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Here Come the Adults

Biden’s Cabinet is shaping up to be everything that Trump’s was not.

Win McNamee/Getty Images

Twelve years ago this week, Barack Obama’s pick of Hillary Clinton for secretary of state had everyone in Washington reading (or claiming to read) Team of Rivals, Doris Kearns Goodwin’s book on Abraham Lincoln’s feuding Cabinet. Judging from his initial choices, Joe Biden’s Cabinet and White House staff can best be described as a Team of Adults.

What is striking about Biden’s band—from designated Secretary of State Antony Blinken to the widely expected choice of Janet Yellen to run the Treasury Department—is how experienced and noncontroversial they are. Almost all of them have worked closely with Biden over the years. Even more unusual, none of them carry reputations as prima donnas.

This is not a moment for on-the-job training or the hope that an unorthodox selection would grow in office. A pandemic, a stalled economy, and a scorched-earth defeated president have left Biden with no room for maneuver or error. Nearly three vital weeks were lost because of General Services Administrator Emily Murphy’s unprecedented refusal to give Biden’s team access to normal transition resources, from official briefings to expedited security clearances. She finally yielded Monday after Michigan certified its 16 electoral votes for Biden.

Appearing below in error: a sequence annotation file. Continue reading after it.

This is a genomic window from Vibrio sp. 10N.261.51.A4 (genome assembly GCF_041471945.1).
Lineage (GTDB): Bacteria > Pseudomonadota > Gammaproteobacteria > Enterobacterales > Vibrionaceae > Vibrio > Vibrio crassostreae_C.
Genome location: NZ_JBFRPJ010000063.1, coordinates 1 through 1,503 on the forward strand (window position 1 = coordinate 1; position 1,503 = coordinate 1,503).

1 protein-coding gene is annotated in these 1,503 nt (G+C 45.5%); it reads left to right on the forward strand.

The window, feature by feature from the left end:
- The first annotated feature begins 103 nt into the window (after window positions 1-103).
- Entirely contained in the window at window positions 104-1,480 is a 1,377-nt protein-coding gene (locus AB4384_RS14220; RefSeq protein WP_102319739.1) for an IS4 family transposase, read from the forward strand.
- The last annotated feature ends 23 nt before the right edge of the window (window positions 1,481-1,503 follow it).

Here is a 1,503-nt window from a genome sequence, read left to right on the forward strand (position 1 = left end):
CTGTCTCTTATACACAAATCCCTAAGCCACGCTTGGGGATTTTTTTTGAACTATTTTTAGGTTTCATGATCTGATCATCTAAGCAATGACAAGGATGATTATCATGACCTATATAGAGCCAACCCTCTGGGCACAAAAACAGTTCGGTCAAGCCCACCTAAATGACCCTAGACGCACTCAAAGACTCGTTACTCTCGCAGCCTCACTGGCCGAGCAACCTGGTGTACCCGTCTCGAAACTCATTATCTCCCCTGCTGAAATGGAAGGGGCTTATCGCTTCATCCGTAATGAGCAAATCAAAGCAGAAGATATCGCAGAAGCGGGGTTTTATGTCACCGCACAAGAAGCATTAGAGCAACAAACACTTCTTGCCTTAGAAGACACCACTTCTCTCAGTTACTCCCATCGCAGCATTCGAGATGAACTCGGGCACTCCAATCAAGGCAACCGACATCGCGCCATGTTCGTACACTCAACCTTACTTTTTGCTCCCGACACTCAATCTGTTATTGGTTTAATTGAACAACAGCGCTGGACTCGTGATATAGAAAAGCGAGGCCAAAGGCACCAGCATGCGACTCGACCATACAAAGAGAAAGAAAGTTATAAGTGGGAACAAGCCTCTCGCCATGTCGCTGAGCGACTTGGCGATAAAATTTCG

As a group, Biden’s nominees have been chosen for their ability to glide through the Senate even with Republican Mitch McConnell as majority leader. In fact, all of Biden’s picks for Cabinet-level posts have been confirmed by the Senate for prior jobs. Biden avoided making waves with Susan Rice at the State Department, which would have given rise to another debilitating round of right-wing Benghazi conspiracy talk, or Senator Elizabeth Warren at the Treasury, which would have aroused bitter opposition from Wall Street.

It is hard to think of a political parlor game more foolish than guessing Cabinet-level picks weeks in advance. As near as I can tell, no one had Alejandro Mayorkas on their game card for Homeland Security or Linda Thomas-Greenfield circled for UN ambassador. But both the Cuban-born Mayorkas and longtime career diplomat Thomas-Greenfield won plaudits for their prior service in the Obama sub-Cabinet, as did Avril Haines, the first woman named as director of national intelligence.

Perhaps the two most intriguing choices are Yellen, the chair of the Federal Reserve under Obama, and John Kerry, a former secretary of state, as Biden’s climate envoy. Both in their seventies, Yellen and Kerry could have easily spent the twilight of their careers giving speeches and gracing global conferences. Instead, following the example of 78-year-old Biden, both of them have signed on for the 16-hours-a-day rigors of government service at a time of crisis.